Food allergy label law to take effect

Caution is still urged for those with celiac disease because all products containing gluten will not be clearly identified for some time.

By Susan J. Landers — Posted Nov. 14, 2005

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Washington -- A new food-labeling law, set to take effect Jan. 1, 2006, should remove much of the confusion over which foods will trigger allergies among the estimated 11 million Americans who count peanuts, shellfish and six other common foods among the enemy.

The law requires food manufacturers to identify in plain, common language the presence of milk, egg, tree nuts, fish, wheat and soy, in addition to peanuts and shellfish.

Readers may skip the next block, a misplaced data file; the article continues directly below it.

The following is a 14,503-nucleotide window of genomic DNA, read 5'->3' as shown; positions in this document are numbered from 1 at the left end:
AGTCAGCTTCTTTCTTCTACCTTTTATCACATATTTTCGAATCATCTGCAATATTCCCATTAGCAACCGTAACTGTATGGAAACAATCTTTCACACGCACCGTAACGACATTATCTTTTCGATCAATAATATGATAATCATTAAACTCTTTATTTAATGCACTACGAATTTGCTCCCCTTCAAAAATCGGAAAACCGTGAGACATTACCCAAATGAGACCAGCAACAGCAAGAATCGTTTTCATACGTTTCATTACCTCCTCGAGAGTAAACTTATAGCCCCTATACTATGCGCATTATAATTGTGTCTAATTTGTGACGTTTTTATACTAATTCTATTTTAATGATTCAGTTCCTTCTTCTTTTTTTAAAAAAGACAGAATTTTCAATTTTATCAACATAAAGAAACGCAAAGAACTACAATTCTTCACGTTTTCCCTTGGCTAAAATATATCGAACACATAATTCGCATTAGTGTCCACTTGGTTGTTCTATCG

The Food Allergen Labeling and Consumer Protection Act also requires food labels to list any of those common allergens that are used as flavorings, additives and colorings, thus also providing protection from the hidden uses of the foods.

"It's a good law," said Alessio Fasano, MD, director of the University of Maryland's Center for Celiac Research. "For people with severe, life-threatening allergies and people who have conditions like celiac disease and can react to gluten in a way that affects their morbidity and mortality, this is great news," he said.

Since just one small bite can cause big trouble, those with allergies have spent much time in grocery store aisles deciphering labels that often use scientific terms for common food ingredients. For example, casein may be listed instead of milk.